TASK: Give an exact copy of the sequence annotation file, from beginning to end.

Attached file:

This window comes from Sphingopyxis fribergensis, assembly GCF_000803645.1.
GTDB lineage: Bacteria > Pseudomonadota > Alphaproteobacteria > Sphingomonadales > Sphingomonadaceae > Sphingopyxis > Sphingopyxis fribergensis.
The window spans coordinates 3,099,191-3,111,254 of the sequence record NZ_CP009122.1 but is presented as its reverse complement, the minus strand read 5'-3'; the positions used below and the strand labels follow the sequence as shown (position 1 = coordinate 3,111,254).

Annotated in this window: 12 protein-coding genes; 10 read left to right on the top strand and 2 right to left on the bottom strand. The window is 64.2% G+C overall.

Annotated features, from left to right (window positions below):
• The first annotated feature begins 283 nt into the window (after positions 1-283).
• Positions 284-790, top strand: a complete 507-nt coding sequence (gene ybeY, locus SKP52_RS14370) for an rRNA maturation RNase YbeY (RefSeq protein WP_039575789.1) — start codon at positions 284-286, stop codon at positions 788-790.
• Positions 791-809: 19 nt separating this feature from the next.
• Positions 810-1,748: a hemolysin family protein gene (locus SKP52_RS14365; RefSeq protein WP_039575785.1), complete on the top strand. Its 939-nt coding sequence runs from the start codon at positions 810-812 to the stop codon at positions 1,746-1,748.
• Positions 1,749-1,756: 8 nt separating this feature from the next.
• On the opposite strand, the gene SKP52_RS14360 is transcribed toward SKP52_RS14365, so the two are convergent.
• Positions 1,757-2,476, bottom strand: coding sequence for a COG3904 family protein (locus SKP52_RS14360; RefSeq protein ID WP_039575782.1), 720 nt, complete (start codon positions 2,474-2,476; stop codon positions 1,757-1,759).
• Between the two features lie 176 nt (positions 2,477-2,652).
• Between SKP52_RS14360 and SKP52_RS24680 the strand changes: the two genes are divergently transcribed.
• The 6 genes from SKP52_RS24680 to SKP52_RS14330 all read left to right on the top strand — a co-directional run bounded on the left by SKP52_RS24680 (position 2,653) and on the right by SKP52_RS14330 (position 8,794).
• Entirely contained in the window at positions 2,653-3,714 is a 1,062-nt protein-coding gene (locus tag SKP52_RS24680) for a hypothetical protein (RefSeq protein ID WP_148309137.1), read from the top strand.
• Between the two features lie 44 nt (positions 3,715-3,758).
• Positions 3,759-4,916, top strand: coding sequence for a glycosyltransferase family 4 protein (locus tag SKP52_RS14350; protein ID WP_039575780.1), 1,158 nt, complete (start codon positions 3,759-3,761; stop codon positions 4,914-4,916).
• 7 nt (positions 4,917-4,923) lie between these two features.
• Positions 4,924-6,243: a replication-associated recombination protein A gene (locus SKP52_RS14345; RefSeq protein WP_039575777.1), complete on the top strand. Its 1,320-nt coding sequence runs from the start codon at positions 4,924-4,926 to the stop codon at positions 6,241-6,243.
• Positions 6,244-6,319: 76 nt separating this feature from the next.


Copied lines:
This window comes from Sphingopyxis fribergensis, assembly GCF_000803645.1.
GTDB lineage: Bacteria > Pseudomonadota > Alphaproteobacteria > Sphingomonadales > Sphingomonadaceae > Sphingopyxis > Sphingopyxis fribergensis.
The window spans coordinates 3,099,191-3,111,254 of the sequence record NZ_CP009122.1 but is presented as its reverse complement, the minus strand read 5'-3'; the positions used below and the strand labels follow the sequence as shown (position 1 = coordinate 3,111,254).

Annotated in this window: 12 protein-coding genes; 10 read left to right on the top strand and 2 right to left on the bottom strand. The window is 64.2% G+C overall.

Annotated features, from left to right (window positions below):
• The first annotated feature begins 283 nt into the window (after positions 1-283).
• Positions 284-790, top strand: a complete 507-nt coding sequence (gene ybeY, locus SKP52_RS14370) for an rRNA maturation RNase YbeY (RefSeq protein WP_039575789.1) — start codon at positions 284-286, stop codon at positions 788-790.
• Positions 791-809: 19 nt separating this feature from the next.
• Positions 810-1,748: a hemolysin family protein gene (locus SKP52_RS14365; RefSeq protein WP_039575785.1), complete on the top strand. Its 939-nt coding sequence runs from the start codon at positions 810-812 to the stop codon at positions 1,746-1,748.
• Positions 1,749-1,756: 8 nt separating this feature from the next.
• On the opposite strand, the gene SKP52_RS14360 is transcribed toward SKP52_RS14365, so the two are convergent.
• Positions 1,757-2,476, bottom strand: coding sequence for a COG3904 family protein (locus SKP52_RS14360; RefSeq protein ID WP_039575782.1), 720 nt, complete (start codon positions 2,474-2,476; stop codon positions 1,757-1,759).
• Between the two features lie 176 nt (positions 2,477-2,652).
• Between SKP52_RS14360 and SKP52_RS24680 the strand changes: the two genes are divergently transcribed.
• The 6 genes from SKP52_RS24680 to SKP52_RS14330 all read left to right on the top strand — a co-directional run bounded on the left by SKP52_RS24680 (position 2,653) and on the right by SKP52_RS14330 (position 8,794).
• Entirely contained in the window at positions 2,653-3,714 is a 1,062-nt protein-coding gene (locus tag SKP52_RS24680) for a hypothetical protein (RefSeq protein ID WP_148309137.1), read from the top strand.
• Between the two features lie 44 nt (positions 3,715-3,758).
• Positions 3,759-4,916, top strand: coding sequence for a glycosyltransferase family 4 protein (locus tag SKP52_RS14350; protein ID WP_039575780.1), 1,158 nt, complete (start codon positions 3,759-3,761; stop codon positions 4,914-4,916).
• 7 nt (positions 4,917-4,923) lie between these two features.
• Positions 4,924-6,243: a replication-associated recombination protein A gene (locus SKP52_RS14345; RefSeq protein WP_039575777.1), complete on the top strand. Its 1,320-nt coding sequence runs from the start codon at positions 4,924-4,926 to the stop codon at positions 6,241-6,243.
• Positions 6,244-6,319: 76 nt separating this feature from the next.